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  • feasibility of holding these clinics will vary greatly by local health department, school district, and even every individual school. School officials are encouraged to review collective bargaining agreements (CBAs) with school staff prior to making decisions on how staff are to be utilized. The following information, for the most part, assumes that the public health department will be leading the 2009 H1N1 SLV effort. The information provided focuses on vaccinating enrolled students because of the many unique challenges when SLV occurs during school hours. However, options for vaccinating other persons also are mentioned. For planners who are considering the school as a potential venue to offer vaccines primarily to non-students, general guidelines for setting up large-scale vaccination clinics are posted on the CDC H1N1 website (

    http://www.cdc.gov/h1n1flu/vaccination/statelocal/settingupclinics.htm). In addition to the information provided below about planning for SLV clinics, please also see the more general guidelines for setting up large-scale vaccination clinics posted on the CDC H1N1 website (

    Planning for the Vaccination Clinic

    http://www.cdc.gov/h1n1flu/vaccination/statelocal/settingupclinics.htm ).

    2009 H1N1 SLV Leadership / Initiation The first step in planning for SLV clinics is to form partnerships between the public health department and education agencies, as well as any other organization(s) that could assist in the SLV clinics. The public health department traditionally has led SLV efforts, but a school/school district or a private organization (e.g., a commercial community vaccinator) also could take primary responsibility. Regardless of who leads or initiates the SLV effort, these partnerships with public health are essential. SLV planners may choose or be required to establish a memorandum of understanding or a similar document, that identifies the roles and responsibilities of each partner (e.g., who will be the main contacts from public health and the school/school district, who will be responsible for collecting parental consent forms and communicating with parents/guardians).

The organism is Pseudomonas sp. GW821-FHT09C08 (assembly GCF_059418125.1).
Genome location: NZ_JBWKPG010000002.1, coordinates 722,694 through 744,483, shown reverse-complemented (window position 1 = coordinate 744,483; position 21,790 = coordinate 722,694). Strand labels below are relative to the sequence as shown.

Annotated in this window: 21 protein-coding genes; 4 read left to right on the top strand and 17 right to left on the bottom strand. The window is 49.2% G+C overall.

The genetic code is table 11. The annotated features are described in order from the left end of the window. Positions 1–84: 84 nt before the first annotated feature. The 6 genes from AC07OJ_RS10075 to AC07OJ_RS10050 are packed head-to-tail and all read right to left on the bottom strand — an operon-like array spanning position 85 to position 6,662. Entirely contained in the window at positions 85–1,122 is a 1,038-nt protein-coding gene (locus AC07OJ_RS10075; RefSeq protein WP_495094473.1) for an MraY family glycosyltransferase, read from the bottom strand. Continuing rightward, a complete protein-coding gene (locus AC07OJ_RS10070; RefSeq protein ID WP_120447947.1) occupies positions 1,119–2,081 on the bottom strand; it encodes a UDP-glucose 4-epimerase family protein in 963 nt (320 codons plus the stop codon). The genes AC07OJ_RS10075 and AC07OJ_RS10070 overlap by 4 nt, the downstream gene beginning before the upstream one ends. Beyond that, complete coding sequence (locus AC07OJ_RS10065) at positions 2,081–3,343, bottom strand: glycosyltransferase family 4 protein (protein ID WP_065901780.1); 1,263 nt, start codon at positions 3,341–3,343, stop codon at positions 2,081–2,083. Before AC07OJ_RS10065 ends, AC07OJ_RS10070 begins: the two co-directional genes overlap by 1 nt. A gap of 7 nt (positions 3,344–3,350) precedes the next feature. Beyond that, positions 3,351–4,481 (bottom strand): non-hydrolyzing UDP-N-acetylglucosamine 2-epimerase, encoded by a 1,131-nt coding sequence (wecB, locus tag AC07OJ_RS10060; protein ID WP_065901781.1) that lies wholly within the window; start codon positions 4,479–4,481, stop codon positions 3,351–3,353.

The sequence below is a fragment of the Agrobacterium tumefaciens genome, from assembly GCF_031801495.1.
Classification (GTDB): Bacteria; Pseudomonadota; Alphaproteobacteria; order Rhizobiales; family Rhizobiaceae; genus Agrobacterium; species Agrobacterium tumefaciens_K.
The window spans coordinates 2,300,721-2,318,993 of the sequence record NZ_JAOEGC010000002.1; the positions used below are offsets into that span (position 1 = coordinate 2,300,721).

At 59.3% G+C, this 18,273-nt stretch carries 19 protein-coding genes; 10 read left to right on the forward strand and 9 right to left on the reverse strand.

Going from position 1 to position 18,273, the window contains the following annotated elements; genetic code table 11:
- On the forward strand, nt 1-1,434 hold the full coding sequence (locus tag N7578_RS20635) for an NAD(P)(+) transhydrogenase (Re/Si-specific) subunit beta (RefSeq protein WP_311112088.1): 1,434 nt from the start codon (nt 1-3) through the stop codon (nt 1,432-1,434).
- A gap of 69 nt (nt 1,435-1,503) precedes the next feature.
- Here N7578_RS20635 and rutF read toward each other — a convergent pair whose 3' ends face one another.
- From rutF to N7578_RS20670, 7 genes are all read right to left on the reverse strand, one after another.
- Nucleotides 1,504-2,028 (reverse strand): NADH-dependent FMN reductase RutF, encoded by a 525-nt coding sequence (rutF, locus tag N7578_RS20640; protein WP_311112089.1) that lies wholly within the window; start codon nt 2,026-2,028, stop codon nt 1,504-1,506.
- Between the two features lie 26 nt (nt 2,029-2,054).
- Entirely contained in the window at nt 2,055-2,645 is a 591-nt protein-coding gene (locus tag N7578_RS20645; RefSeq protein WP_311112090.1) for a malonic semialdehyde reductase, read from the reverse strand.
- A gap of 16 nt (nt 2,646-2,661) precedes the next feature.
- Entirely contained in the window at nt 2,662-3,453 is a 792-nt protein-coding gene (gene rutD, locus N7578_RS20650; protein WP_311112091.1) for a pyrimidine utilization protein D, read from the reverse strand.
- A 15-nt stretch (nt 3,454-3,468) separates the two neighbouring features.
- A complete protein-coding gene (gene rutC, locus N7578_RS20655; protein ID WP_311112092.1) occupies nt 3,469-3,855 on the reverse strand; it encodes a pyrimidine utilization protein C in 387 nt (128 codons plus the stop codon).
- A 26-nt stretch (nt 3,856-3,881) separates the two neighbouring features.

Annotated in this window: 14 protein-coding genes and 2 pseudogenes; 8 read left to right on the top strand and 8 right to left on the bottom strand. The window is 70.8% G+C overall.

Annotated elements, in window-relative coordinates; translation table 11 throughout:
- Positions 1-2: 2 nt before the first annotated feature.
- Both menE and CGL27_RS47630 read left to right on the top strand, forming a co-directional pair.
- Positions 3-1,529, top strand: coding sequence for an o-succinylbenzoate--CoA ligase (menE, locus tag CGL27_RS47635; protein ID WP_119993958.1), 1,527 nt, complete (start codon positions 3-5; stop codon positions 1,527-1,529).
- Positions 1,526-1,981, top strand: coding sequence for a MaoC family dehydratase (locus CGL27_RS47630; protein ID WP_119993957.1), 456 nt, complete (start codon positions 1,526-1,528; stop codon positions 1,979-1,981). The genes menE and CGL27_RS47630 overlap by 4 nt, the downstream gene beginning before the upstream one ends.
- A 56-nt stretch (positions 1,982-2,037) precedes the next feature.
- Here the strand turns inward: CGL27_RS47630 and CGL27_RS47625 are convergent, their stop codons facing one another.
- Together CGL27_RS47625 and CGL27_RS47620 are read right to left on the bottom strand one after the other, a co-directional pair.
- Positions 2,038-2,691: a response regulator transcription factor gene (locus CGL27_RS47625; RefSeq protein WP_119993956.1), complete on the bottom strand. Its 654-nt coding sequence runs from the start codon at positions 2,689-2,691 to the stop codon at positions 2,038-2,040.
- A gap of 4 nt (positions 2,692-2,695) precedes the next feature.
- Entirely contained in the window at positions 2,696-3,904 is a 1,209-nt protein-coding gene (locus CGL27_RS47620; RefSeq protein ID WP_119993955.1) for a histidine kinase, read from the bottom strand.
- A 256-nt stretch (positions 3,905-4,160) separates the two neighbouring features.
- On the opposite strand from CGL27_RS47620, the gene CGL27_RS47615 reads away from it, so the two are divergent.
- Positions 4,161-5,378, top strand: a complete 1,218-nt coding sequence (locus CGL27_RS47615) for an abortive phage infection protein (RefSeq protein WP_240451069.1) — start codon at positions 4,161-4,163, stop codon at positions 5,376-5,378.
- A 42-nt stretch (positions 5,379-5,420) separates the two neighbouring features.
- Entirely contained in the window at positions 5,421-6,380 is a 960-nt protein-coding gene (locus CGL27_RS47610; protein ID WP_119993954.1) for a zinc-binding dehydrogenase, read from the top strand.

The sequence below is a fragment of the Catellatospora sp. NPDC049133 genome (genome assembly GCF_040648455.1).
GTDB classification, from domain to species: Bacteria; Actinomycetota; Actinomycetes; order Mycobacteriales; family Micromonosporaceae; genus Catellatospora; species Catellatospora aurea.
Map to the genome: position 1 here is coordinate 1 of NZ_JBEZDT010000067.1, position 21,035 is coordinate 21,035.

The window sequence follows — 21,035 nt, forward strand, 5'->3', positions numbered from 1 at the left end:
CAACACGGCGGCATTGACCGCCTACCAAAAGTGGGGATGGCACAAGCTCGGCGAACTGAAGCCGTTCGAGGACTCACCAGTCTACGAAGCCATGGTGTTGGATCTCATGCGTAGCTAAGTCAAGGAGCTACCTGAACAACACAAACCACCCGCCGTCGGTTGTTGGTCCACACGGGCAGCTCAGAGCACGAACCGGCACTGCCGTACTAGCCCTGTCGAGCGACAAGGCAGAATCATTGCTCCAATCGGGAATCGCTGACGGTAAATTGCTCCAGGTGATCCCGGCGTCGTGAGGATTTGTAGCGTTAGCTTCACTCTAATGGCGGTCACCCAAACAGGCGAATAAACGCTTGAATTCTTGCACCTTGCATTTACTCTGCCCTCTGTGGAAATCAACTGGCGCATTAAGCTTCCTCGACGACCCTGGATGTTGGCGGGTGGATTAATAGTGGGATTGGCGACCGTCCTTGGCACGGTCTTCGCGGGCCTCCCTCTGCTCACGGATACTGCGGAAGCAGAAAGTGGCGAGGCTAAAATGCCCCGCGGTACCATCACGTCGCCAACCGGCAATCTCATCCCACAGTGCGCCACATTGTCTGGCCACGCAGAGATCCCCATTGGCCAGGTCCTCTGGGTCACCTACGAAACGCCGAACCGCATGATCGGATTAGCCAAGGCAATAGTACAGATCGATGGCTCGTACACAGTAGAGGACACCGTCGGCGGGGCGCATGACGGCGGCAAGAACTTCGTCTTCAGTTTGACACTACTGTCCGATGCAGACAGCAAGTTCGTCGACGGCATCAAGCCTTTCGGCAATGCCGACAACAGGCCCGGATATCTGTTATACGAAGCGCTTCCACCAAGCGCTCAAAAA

If the public health department initiates the SLV program, the first step should be to contact school district superintendants, but, it is essential to also form partnerships with the school board and to communicate with and gain support of school principals, who ultimately oversee all activities within their school. Attached is a template letter to principals (available at

    http://www.cdc.gov/h1n1flu/vaccination/slv/ltr-principals.htm). Where principals have the authority to make decisions on conducting/participating in SLV clinics autonomously, the reverse order of communication should be applied. Planners will need to identify which population(s) will be offered the opportunity to be vaccinated. As mentioned, the information contained in this document focuses on vaccination of enrolled students. Although most enrolled students will be school-aged (5-18 years), planners should be aware that some schools include students who are older than age 18 or younger than age 5.

    Population(s) Identified for Vaccination

    Planners may also decide to include the following populations, for example:

    Students attending nearby schools other than the school where the SLV clinic

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  • will take place Home-schooled children and/or school-aged children who are not enrolled in

    school for other reasons School staff Students younger siblings and other family members Other members of the community

    Many factors will affect the decision to include persons other than students of the school where the SLV clinic will be held, including vaccine supply or which populations would most benefit from vaccination according to local 2009 H1N1 epidemiology.

    Planners will also need to decide whether to hold SLV c